Court says it does not violate right to do business
The Supreme Court on Monday held that a Reserve Bank of India (RBI) ban on exporting PPE kits during the second wave of the pandemic was a “legitimate aim”, which was of sufficient importance to override the constitutional right of freedom to conduct business.
“The RBI elaborated on the state of the pandemic in the country and the necessity of ensuring adequate stock of PPE products. The executive’s aim to ensure sufficient availability of PPE products, considering the ongoing pandemic, is legitimate. Accordingly, we hold that the impugned measure was enacted in furtherance of a legitimate aim that was of sufficient importance to override a constitutional right of freedom to conduct business,” a Bench led by Justice D.Y. Chandrachud held in a judgment.
The verdict was based on an appeal filed by a firm’s managing director who was stopped from acting as an intermediary in the sale of PPE products to the U.S.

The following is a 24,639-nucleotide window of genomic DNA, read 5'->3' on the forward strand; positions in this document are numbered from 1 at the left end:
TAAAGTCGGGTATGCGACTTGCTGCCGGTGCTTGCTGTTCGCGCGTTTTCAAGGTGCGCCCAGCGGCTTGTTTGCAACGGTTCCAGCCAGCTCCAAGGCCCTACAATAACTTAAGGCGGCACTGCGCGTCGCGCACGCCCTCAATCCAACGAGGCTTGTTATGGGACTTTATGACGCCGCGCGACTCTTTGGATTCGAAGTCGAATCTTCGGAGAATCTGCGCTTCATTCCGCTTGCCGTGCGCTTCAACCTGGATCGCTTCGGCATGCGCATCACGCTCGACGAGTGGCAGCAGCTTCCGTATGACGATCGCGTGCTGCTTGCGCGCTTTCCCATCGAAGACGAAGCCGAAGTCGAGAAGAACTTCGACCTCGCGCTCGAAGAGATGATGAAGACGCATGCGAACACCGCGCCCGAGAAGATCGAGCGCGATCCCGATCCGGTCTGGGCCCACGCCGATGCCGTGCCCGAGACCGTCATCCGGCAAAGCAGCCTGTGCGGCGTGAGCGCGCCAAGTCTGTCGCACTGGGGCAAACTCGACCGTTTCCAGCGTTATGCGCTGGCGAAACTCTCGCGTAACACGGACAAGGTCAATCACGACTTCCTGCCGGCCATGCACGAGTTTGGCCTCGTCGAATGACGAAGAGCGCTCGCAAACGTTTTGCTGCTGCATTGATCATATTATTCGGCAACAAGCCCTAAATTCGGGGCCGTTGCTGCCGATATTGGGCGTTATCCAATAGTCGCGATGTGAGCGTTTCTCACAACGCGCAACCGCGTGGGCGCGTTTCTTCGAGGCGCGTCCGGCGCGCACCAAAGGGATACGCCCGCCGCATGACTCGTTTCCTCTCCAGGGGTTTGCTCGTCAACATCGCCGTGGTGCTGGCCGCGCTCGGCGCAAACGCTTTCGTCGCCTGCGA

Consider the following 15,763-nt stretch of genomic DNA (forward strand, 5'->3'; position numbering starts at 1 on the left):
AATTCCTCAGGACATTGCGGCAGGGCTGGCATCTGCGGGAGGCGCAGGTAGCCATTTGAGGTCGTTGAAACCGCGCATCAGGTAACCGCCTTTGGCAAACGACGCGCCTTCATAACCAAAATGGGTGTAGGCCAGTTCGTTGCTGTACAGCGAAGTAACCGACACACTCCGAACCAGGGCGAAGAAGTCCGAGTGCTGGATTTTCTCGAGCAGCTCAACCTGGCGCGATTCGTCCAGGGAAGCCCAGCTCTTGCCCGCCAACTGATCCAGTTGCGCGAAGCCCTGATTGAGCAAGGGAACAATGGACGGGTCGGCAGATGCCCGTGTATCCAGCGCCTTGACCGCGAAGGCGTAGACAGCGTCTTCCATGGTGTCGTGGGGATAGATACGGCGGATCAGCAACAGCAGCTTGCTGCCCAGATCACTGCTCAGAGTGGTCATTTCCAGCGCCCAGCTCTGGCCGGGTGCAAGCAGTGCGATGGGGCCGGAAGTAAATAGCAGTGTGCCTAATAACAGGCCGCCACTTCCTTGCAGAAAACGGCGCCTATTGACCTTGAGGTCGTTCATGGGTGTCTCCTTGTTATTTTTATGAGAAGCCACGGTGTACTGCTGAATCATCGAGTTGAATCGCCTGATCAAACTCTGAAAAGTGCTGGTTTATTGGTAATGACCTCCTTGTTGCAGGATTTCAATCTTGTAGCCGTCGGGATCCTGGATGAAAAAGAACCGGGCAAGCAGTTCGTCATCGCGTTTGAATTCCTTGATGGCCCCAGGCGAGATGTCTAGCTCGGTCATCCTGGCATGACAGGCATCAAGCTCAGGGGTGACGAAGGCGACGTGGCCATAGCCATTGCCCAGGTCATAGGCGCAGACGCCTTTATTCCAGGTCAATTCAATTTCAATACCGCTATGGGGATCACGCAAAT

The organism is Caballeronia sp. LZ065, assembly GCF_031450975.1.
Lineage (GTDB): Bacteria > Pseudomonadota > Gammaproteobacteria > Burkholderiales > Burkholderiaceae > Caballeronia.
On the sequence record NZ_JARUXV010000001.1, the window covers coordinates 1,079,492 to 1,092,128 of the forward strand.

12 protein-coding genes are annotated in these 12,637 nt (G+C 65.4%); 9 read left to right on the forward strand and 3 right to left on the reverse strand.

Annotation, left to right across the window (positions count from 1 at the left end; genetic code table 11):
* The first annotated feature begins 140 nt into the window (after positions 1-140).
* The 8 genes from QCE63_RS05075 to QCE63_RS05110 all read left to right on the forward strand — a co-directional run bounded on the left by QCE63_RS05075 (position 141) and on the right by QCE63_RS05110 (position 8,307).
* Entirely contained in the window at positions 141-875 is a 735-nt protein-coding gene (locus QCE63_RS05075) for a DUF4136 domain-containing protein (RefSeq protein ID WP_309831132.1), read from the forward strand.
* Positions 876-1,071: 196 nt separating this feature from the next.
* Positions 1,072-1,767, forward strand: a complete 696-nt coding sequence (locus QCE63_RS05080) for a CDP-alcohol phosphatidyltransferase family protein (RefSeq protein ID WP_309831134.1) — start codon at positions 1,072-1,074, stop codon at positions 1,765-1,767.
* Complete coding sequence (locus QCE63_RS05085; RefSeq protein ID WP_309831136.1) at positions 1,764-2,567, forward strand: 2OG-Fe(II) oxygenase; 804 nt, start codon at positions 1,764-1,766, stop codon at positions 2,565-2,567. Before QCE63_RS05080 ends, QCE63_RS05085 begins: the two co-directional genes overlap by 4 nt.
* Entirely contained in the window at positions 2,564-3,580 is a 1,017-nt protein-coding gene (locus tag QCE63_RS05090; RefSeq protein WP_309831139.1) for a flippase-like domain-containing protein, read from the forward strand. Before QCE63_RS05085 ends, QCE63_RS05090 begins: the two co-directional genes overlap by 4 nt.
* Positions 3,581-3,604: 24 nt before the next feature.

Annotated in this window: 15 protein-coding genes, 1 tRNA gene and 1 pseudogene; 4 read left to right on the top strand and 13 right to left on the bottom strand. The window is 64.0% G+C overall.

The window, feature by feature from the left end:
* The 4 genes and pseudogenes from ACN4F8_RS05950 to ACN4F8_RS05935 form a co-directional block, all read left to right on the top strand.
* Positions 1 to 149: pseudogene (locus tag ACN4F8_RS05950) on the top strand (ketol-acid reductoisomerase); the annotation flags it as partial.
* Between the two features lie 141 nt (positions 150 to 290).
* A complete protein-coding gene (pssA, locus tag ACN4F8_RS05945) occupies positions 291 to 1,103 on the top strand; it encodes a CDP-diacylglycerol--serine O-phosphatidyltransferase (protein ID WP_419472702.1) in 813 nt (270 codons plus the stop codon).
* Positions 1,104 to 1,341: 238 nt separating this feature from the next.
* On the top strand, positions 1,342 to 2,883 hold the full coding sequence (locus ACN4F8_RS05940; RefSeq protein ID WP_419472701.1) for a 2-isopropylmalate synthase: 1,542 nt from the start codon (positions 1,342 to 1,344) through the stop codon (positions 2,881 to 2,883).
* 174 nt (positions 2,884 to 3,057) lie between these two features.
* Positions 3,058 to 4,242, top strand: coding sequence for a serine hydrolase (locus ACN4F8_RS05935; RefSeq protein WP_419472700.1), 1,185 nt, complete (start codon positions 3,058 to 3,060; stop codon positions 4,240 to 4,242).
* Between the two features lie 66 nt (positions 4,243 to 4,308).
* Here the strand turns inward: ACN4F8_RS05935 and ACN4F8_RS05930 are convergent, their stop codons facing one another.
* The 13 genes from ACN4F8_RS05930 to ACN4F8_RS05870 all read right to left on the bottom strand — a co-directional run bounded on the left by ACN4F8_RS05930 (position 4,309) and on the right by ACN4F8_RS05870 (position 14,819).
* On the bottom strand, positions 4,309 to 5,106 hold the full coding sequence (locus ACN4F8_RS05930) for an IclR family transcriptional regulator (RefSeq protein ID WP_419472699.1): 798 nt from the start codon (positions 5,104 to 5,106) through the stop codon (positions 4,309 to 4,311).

The Revised Guidelines on Merchanting Trade Transactions (MTT) issued by the RBI in January 2020, however, banned the export of PPE products through successive notifications even as the death rate from the pandemic climbed.
‘Violation of right’
Petitioner Akshay N. Patel argued that the prohibition in the export of PPE products was in violation of his right to equality and arbitrary.
Disagreeing, Justice Chandrachud, for the Bench, reasoned that the prohibition was based on a legitimate goal. “When an Indian entity facilitates the trade of PPE products to another nation, it takes away from India’s possible stock in the global market… there is a rational nexus in the prohibition of MTTs in respect of PPE products and the public health of Indian citizens,” he explained.
The court said that the “democratic interests that secure the well-being of the masses cannot be judicially aborted to preserve the unfettered freedom to conduct business of the few”.
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